Jupiterimages/Pixland/Getty Images

How to Become a Lifestyle Curator

Growth Trends for Related Jobs

Lifestyle curators, more popularly known as lifestyle consultants or image consultants, are the latest trend in the booming market of upscale personal services. Also known as trend consultants, they offer paid services to revamp your wardrobe, overhaul your living room furniture, arrange for sessions with the "right" hair and makeup professionals, give advice on what type of car to buy, what music to listen to, even what plastic surgeon to use. There are consumption curators who even advise their clients on the latest technology products or fitness and diet regimes. Lifestyle consultants can make as much as $150 an hour.

Get a bachelor's degree in a related field. There are no hard and fast guidelines on how to become a lifestyle curator, but a bachelor's degree in a related liberal or creative arts field will help you gain some expertise before stepping into the real world. A degree in fashion, fashion merchandising, interior design or business administration are a logical first step to begin a career as a lifestyle consultant. If you want to become a body image consultant you probably want to study cosmetology, dietetics or nutrition or become a certified fitness expert.

Find a temporary job or an internship. A job for few years at an upscale franchise outlet or a fashion house is probably the most important step in becoming a lifestyle curator. You can also intern or work for a popular fashion or lifestyle magazine. A job in design, marketing or writing for a few years will train you for the business. It will not just help you understand the challenges, dynamics and politics of the industry, but more importantly, it will allow you to begin developing a network of contacts with vendors, designers, clientele and peers.

Freelance or begin working independently. Even while you work at a lifestyle magazine or a brand name outlet, begin designing, writing or reviewing the latest trends. You can open a blog or a website. Over a period of time you will have a catalog of work that will position you as an expert in the field. You can also freelance as an event planner or offer to design themes for birthday parties or other cultural events. The idea is to get your name out there.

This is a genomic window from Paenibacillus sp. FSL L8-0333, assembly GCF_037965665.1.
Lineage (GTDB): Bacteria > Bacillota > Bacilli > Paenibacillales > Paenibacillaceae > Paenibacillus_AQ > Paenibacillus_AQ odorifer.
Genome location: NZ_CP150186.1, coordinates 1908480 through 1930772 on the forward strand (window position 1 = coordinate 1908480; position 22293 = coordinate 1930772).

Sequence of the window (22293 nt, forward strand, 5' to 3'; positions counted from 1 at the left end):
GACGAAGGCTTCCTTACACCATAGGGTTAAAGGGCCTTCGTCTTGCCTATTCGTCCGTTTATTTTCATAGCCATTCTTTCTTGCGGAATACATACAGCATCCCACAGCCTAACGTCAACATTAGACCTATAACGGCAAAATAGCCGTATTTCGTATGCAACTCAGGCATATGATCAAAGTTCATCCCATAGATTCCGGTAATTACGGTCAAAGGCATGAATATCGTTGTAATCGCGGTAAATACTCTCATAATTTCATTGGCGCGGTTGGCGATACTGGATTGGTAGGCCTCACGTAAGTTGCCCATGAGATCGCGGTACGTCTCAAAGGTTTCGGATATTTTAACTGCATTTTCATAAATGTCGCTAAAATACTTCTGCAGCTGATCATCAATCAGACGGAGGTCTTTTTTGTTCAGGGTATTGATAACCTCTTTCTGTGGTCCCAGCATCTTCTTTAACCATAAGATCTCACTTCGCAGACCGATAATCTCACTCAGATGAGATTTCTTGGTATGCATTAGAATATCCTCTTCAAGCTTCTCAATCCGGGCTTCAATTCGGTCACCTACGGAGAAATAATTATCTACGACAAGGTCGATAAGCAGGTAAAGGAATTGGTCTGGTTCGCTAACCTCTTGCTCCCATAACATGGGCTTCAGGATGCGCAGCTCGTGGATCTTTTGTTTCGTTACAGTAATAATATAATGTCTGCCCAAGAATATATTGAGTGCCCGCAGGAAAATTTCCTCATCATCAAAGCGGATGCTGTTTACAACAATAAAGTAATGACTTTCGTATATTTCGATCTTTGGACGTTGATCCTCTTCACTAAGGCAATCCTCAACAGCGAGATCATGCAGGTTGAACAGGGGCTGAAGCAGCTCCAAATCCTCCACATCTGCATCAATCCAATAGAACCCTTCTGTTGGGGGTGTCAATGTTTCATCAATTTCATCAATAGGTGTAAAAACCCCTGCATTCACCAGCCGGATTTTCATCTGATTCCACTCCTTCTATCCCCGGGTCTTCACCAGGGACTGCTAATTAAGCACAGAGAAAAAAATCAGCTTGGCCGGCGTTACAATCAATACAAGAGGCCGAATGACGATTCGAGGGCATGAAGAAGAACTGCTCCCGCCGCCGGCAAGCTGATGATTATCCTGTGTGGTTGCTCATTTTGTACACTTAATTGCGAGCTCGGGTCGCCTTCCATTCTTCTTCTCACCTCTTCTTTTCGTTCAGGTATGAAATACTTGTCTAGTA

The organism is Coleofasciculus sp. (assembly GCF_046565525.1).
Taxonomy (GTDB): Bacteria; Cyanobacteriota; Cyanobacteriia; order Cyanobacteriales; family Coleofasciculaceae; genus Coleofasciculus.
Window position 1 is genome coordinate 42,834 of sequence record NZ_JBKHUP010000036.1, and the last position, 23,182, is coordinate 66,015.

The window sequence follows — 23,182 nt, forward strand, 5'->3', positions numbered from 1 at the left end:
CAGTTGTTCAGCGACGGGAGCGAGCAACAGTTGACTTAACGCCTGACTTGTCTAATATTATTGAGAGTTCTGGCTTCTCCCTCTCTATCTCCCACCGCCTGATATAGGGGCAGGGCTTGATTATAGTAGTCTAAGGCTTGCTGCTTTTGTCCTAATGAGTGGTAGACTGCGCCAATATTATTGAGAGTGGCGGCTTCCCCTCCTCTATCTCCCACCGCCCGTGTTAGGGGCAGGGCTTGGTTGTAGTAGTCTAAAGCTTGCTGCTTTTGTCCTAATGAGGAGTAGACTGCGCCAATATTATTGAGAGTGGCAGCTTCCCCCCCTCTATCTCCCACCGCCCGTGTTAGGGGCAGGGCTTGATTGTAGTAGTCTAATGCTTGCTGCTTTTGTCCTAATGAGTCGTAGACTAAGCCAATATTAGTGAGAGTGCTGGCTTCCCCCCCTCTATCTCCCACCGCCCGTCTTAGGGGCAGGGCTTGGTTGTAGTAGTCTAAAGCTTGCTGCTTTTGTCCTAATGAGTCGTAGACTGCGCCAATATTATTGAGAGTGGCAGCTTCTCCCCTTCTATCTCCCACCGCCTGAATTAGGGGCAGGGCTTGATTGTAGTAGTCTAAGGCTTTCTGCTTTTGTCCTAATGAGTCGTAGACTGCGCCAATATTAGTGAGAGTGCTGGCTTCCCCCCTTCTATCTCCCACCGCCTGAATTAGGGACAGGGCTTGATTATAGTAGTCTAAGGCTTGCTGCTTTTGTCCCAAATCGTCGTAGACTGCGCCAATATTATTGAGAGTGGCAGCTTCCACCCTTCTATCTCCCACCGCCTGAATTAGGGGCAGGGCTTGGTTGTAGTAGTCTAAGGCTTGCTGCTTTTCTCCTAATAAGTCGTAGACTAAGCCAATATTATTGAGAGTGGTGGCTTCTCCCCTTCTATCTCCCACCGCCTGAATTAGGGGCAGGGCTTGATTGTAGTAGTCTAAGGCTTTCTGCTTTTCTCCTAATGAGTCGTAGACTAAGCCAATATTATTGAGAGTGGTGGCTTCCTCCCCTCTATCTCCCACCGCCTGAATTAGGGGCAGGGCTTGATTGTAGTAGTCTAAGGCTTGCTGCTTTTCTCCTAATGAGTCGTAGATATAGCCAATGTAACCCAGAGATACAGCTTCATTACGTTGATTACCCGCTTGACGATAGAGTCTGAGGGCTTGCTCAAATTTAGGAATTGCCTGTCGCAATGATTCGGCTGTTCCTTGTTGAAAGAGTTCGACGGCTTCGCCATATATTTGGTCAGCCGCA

Move to a big city. If you already live in a city like New York or Los Angeles or are willing to move to the big metros, you have better chances of making a career as a lifestyle consultant. And if you can start your career finding a job or an internship in a cosmopolitan city, it's even better. Big cities will offer you the marketplace to find clients that need your services.

Open a consultancy. Once you acquire a degree of brand name for yourself, have a decent list of clientele and have sufficient financial and structural resources to start a business, you can open your own lifestyle consultancy firm. While some work as individual consultants, many others open a consultancy in partnership with other entrepreneurs.. You can even open a small business venture at home. More than an office space, you need someone to attend to all your business phone calls and, more importantly, you need a detailed, interactive and professionally designed website.

Tip

Get in the news To develop and grow the business, you need to market yourself. If you know someone who works for a popular magazine or a newspaper, ask him if he will be interested in writing a story featuring your business. If you have a well-known client or two on your list, ask her for a testimonial. You can also promote the business on the Internet via search engine advertising and other means.

References

About the Author

Kiran Bharthapudi has more than seven years of experience in print, broadcast and new media journalism. He has contributed to several major news agencies, including United Nations radio, BBC online and "Consumer Reports" magazine. His articles specialize in the areas of business, technology and new media. He has a Ph.D. in mass communications.

Photo Credits

  • Jupiterimages/Pixland/Getty Images